/forums/images/%%GRAEMLIN_URL%%/laugh.gif <span style="color: #000066">Awe, Blackburn, Bachman won't be there??? Just one nutcase in attendance then, Palin? Yep, she'll be there to collect her $100,000. for a speech. LMAO! Imagine people paying her that kind of money to deliver a speech that nobody can figure out.</span> /forums/images/%%GRAEMLIN_URL%%/laugh.gif

<div class="ubbcode-block"><div class="ubbcode-header">Quote:</div><div class="ubbcode-body">Produced by HuffPost's Eyes & Ears Citizen Journalism Unit

Tea parties are proving very attractive to both white supremacists and the militia movement. At 11:15 on Friday, in an online Patriot Caucus discussion forum, David E. Parsons wrote a post called "Militia Training Videos," with links to videos by Mark Koernke, a leading figure in the American militia movement, and his followers.

One video linked to from the Patriot Caucus forum (embedded below) features militiamen emerging from a smoke-screened forest, armed with assault rifles, with the instructions: "Train as you will fight... So that you will fight as you have trained!!!"

Militants such as Koernke have referred to their cause as the Patriot Movement for years. Meanwhile, multiple tea party groups are springing up which refer to themselves as "militias." Eric Odom, executive director of American Liberty Alliance, created the Patriot Caucus website on which the militia recruitment post was made. He has yet to respond to a January 22 email informing him of the post. At time of publication, the post was still up.

But militants are not the only ones infiltrating the Tea Party movement. The white power movement views Tea Parties as opportunities to recruit as well as incite violence, as is evidenced by postings on the white power website Stormfront:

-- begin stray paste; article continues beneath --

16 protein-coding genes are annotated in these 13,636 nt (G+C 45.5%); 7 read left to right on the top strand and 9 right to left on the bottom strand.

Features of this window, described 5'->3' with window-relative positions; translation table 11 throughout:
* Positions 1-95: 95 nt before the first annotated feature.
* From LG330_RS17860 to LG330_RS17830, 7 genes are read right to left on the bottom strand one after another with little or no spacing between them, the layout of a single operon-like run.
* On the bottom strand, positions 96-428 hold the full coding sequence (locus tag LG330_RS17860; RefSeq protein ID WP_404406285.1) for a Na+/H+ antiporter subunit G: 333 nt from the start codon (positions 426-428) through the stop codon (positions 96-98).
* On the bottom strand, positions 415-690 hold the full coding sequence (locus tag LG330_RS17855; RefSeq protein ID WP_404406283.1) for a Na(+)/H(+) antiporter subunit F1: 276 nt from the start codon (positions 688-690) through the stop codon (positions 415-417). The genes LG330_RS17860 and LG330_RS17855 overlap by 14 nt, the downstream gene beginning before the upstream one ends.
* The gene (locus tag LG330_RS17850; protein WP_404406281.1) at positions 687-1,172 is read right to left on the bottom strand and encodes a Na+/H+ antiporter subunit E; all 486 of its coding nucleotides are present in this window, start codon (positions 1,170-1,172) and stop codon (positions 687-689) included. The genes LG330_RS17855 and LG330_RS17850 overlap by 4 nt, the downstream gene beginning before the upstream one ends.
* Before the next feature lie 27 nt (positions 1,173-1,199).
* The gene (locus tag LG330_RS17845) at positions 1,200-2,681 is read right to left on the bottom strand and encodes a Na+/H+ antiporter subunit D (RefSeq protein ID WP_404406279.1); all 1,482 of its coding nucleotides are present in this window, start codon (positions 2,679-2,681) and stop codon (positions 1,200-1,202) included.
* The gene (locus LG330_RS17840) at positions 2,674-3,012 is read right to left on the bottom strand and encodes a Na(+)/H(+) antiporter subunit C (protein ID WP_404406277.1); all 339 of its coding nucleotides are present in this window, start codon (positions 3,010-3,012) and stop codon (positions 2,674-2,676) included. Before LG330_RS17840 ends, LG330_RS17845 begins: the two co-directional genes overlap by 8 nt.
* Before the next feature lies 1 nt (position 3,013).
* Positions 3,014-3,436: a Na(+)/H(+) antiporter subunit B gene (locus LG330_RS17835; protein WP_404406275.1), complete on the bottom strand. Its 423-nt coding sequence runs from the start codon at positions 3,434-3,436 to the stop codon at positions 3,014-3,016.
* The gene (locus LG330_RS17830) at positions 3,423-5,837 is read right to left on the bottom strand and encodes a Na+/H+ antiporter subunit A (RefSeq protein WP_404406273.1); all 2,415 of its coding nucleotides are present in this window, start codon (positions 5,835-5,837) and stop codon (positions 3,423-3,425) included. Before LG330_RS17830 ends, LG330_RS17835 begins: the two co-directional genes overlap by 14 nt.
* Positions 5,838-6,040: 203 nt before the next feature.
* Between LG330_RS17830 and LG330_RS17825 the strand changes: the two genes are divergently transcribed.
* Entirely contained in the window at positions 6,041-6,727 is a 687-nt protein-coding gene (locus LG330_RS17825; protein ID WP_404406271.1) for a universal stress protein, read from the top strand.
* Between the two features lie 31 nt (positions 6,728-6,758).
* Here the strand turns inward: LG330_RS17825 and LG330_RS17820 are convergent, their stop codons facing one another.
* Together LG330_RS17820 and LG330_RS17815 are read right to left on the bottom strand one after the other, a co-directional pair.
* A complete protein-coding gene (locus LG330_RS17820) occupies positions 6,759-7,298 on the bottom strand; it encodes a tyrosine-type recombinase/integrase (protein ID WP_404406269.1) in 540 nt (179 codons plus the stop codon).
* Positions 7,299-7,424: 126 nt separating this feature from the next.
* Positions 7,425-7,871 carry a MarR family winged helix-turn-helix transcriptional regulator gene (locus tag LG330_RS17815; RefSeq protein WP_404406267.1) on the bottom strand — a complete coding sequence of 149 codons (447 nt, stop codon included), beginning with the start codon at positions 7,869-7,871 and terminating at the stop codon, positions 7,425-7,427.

Whites Forward: "Go where our people are starting to stand up around symptoms of the problem, and INTERVENE to guide them. Just because these started as an anti-tax protest doesn't mean that they must be limited and can't be developed upward toward an explicitly racial mass struggle."
Scottish: "I think the "tea party" is a good way to meet people with potential. Most people at this event will be white people who are fed up with the direction of things and they are ready to hear how we got into this mess."
On Jan. 22 the Council of Conservative Citizens attended a Florida Tea Party, where members distributed two boxes of their newsletter and 250 Council business cards. The CofCC is the political face of the white power movement. Their mission statement declares that they "oppose all efforts to mix the races of mankind, to promote non-white races over the European-American people."

Last November, neo-Nazi J.T. Ready started a fight by unfurling a Hitler flag at an Arizona Tea Party. In the recent documentary, "White Power USA", Ready describes the Tea Party movement as "the beginning of a really good awakening." White supremacists believe that they are only the tip of an iceberg, the visible aspect of a more universal hatred. The documentary suggests that white supremacists sees Tea Parties as "the best chance in decades to cross over into mainstream American politics."


Video here: